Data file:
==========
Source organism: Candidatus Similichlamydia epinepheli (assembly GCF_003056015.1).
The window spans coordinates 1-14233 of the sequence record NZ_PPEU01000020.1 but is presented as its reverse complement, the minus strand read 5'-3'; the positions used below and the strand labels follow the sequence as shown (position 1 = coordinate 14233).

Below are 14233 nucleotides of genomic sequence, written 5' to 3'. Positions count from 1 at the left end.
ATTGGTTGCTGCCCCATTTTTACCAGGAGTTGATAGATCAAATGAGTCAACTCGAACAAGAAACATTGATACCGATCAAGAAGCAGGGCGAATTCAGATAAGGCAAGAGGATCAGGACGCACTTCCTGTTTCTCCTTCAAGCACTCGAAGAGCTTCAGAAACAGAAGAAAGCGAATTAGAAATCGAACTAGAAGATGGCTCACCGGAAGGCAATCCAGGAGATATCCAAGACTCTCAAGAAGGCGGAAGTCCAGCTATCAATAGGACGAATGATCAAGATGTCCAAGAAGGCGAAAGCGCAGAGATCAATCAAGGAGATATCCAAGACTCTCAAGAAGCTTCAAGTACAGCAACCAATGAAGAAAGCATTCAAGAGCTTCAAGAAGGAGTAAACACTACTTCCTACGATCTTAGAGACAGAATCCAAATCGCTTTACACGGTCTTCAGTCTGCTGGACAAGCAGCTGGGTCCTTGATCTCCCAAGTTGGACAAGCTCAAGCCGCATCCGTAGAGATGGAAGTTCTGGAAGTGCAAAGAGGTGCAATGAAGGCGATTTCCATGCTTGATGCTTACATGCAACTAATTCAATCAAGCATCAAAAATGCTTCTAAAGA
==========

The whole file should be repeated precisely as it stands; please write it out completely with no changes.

Source organism: Candidatus Similichlamydia epinepheli (assembly GCF_003056015.1).
The window spans coordinates 1-14233 of the sequence record NZ_PPEU01000020.1 but is presented as its reverse complement, the minus strand read 5'-3'; the positions used below and the strand labels follow the sequence as shown (position 1 = coordinate 14233).

Below are 14233 nucleotides of genomic sequence, written 5' to 3'. Positions count from 1 at the left end.
ATTGGTTGCTGCCCCATTTTTACCAGGAGTTGATAGATCAAATGAGTCAACTCGAACAAGAAACATTGATACCGATCAAGAAGCAGGGCGAATTCAGATAAGGCAAGAGGATCAGGACGCACTTCCTGTTTCTCCTTCAAGCACTCGAAGAGCTTCAGAAACAGAAGAAAGCGAATTAGAAATCGAACTAGAAGATGGCTCACCGGAAGGCAATCCAGGAGATATCCAAGACTCTCAAGAAGGCGGAAGTCCAGCTATCAATAGGACGAATGATCAAGATGTCCAAGAAGGCGAAAGCGCAGAGATCAATCAAGGAGATATCCAAGACTCTCAAGAAGCTTCAAGTACAGCAACCAATGAAGAAAGCATTCAAGAGCTTCAAGAAGGAGTAAACACTACTTCCTACGATCTTAGAGACAGAATCCAAATCGCTTTACACGGTCTTCAGTCTGCTGGACAAGCAGCTGGGTCCTTGATCTCCCAAGTTGGACAAGCTCAAGCCGCATCCGTAGAGATGGAAGTTCTGGAAGTGCAAAGAGGTGCAATGAAGGCGATTTCCATGCTTGATGCTTACATGCAACTAATTCAATCAAGCATCAAAAATGCTTCTAAAGA